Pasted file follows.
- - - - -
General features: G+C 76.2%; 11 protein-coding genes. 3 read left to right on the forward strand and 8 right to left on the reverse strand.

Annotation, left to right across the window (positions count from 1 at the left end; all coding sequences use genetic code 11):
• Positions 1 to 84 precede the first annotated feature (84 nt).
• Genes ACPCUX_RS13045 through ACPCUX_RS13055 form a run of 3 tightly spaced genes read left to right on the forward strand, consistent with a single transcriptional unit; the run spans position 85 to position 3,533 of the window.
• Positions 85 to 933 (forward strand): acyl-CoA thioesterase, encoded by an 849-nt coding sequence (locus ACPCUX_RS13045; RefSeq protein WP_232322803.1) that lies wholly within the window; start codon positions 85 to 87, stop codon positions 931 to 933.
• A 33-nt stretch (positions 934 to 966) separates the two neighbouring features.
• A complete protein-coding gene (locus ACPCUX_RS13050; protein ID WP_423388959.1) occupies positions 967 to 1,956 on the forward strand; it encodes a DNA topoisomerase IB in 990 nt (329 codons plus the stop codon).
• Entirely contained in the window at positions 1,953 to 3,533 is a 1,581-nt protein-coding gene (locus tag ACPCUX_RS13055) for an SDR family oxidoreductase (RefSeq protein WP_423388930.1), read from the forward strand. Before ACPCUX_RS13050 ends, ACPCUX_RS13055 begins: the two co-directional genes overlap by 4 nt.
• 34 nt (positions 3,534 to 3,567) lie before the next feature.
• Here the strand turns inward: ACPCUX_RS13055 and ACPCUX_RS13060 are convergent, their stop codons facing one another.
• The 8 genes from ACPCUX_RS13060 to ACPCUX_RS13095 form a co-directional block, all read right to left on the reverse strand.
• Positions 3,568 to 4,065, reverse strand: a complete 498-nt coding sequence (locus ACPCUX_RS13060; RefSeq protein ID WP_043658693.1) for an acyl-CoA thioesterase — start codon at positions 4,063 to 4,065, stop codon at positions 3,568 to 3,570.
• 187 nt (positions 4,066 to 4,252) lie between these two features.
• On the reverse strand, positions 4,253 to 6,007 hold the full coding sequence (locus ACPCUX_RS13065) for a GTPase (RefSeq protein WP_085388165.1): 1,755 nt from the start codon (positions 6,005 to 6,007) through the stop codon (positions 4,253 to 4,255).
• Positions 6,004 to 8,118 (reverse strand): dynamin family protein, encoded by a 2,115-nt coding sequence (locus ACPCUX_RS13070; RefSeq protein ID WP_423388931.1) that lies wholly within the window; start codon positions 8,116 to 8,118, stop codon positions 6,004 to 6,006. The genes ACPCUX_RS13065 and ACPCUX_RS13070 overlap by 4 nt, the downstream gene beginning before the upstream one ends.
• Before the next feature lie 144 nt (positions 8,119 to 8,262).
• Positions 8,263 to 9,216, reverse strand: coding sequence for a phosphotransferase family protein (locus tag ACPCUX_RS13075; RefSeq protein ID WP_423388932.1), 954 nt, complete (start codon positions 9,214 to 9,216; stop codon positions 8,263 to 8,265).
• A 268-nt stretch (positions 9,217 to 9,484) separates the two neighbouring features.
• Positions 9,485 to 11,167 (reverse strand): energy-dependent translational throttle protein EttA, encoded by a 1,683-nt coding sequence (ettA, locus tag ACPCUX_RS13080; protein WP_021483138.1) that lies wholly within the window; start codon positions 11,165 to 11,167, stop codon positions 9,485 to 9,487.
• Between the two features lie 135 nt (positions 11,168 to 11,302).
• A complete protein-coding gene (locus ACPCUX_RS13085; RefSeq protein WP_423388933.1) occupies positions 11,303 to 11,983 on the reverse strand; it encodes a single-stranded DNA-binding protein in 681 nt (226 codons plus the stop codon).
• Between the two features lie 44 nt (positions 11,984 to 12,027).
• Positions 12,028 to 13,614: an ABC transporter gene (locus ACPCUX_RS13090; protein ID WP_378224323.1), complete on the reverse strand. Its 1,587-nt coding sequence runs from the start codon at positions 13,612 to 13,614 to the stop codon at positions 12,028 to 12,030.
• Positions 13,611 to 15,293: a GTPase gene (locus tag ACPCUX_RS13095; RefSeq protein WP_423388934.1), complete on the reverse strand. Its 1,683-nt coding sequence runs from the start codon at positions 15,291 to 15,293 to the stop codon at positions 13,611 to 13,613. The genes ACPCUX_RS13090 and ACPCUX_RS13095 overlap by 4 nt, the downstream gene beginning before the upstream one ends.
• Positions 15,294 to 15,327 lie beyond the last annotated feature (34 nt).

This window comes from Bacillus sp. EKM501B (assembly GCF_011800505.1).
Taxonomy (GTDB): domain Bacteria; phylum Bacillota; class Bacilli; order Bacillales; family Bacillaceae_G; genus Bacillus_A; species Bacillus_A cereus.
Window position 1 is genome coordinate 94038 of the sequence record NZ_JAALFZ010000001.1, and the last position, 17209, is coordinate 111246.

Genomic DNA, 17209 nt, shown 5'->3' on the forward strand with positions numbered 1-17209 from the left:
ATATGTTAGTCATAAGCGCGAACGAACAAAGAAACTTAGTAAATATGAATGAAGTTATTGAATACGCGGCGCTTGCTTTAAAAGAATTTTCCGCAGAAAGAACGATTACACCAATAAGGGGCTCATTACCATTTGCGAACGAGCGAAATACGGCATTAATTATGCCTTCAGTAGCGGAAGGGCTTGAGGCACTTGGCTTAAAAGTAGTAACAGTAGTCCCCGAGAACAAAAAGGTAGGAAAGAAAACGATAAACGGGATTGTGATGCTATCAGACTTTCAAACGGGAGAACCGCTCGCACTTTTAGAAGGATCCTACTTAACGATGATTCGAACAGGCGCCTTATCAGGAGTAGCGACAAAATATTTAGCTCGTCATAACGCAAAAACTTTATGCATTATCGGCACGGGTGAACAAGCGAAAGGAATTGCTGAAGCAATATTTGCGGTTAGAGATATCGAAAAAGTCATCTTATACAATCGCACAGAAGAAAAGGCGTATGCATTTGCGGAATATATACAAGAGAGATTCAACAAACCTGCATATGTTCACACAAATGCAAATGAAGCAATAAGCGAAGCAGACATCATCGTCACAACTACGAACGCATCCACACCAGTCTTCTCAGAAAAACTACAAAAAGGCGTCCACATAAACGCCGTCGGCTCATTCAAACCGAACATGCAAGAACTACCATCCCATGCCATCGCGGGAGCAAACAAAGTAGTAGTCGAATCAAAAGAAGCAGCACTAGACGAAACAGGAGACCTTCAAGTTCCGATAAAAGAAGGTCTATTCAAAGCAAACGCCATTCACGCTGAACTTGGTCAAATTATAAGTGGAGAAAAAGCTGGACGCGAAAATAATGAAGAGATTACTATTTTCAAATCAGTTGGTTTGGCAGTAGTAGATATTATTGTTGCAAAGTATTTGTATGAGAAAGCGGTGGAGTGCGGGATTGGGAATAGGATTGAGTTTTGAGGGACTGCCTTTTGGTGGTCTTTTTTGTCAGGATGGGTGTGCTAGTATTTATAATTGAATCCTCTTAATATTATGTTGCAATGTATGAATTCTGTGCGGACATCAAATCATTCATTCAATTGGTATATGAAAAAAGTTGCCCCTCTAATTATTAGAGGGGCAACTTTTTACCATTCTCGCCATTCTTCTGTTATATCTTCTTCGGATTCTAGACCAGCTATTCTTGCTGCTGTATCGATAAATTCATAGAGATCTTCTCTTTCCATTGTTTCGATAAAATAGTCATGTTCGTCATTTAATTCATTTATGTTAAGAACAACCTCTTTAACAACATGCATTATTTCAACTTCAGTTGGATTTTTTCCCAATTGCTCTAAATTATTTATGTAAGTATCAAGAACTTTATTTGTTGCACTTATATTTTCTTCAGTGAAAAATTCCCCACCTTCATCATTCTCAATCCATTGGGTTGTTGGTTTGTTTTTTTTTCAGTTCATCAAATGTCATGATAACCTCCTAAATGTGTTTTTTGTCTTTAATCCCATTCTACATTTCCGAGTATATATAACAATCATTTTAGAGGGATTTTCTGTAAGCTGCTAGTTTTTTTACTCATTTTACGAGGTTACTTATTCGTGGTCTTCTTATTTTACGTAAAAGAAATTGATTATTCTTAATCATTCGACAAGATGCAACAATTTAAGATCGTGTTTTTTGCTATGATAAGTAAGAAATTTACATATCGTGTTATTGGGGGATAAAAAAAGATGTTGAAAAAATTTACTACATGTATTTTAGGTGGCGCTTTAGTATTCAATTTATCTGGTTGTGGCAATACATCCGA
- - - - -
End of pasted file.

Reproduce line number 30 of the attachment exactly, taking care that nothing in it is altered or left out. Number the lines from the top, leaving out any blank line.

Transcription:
ATATGTTAGTCATAAGCGCGAACGAACAAAGAAACTTAGTAAATATGAATGAAGTTATTGAATACGCGGCGCTTGCTTTAAAAGAATTTTCCGCAGAAAGAACGATTACACCAATAAGGGGCTCATTACCATTTGCGAACGAGCGAAATACGGCATTAATTATGCCTTCAGTAGCGGAAGGGCTTGAGGCACTTGGCTTAAAAGTAGTAACAGTAGTCCCCGAGAACAAAAAGGTAGGAAAGAAAACGATAAACGGGATTGTGATGCTATCAGACTTTCAAACGGGAGAACCGCTCGCACTTTTAGAAGGATCCTACTTAACGATGATTCGAACAGGCGCCTTATCAGGAGTAGCGACAAAATATTTAGCTCGTCATAACGCAAAAACTTTATGCATTATCGGCACGGGTGAACAAGCGAAAGGAATTGCTGAAGCAATATTTGCGGTTAGAGATATCGAAAAAGTCATCTTATACAATCGCACAGAAGAAAAGGCGTATGCATTTGCGGAATATATACAAGAGAGATTCAACAAACCTGCATATGTTCACACAAATGCAAATGAAGCAATAAGCGAAGCAGACATCATCGTCACAACTACGAACGCATCCACACCAGTCTTCTCAGAAAAACTACAAAAAGGCGTCCACATAAACGCCGTCGGCTCATTCAAACCGAACATGCAAGAACTACCATCCCATGCCATCGCGGGAGCAAACAAAGTAGTAGTCGAATCAAAAGAAGCAGCACTAGACGAAACAGGAGACCTTCAAGTTCCGATAAAAGAAGGTCTATTCAAAGCAAACGCCATTCACGCTGAACTTGGTCAAATTATAAGTGGAGAAAAAGCTGGACGCGAAAATAATGAAGAGATTACTATTTTCAAATCAGTTGGTTTGGCAGTAGTAGATATTATTGTTGCAAAGTATTTGTATGAGAAAGCGGTGGAGTGCGGGATTGGGAATAGGATTGAGTTTTGAGGGACTGCCTTTTGGTGGTCTTTTTTGTCAGGATGGGTGTGCTAGTATTTATAATTGAATCCTCTTAATATTATGTTGCAATGTATGAATTCTGTGCGGACATCAAATCATTCATTCAATTGGTATATGAAAAAAGTTGCCCCTCTAATTATTAGAGGGGCAACTTTTTACCATTCTCGCCATTCTTCTGTTATATCTTCTTCGGATTCTAGACCAGCTATTCTTGCTGCTGTATCGATAAATTCATAGAGATCTTCTCTTTCCATTGTTTCGATAAAATAGTCATGTTCGTCATTTAATTCATTTATGTTAAGAACAACCTCTTTAACAACATGCATTATTTCAACTTCAGTTGGATTTTTTCCCAATTGCTCTAAATTATTTATGTAAGTATCAAGAACTTTATTTGTTGCACTTATATTTTCTTCAGTGAAAAATTCCCCACCTTCATCATTCTCAATCCATTGGGTTGTTGGTTTGTTTTTTTTTCAGTTCATCAAATGTCATGATAACCTCCTAAATGTGTTTTTTGTCTTTAATCCCATTCTACATTTCCGAGTATATATAACAATCATTTTAGAGGGATTTTCTGTAAGCTGCTAGTTTTTTTACTCATTTTACGAGGTTACTTATTCGTGGTCTTCTTATTTTACGTAAAAGAAATTGATTATTCTTAATCATTCGACAAGATGCAACAATTTAAGATCGTGTTTTTTGCTATGATAAGTAAGAAATTTACATATCGTGTTATTGGGGGATAAAAAAAGATGTTGAAAAAATTTACTACATGTATTTTAGGTGGCGCTTTAGTATTCAATTTATCTGGTTGTGGCAATACATCCGA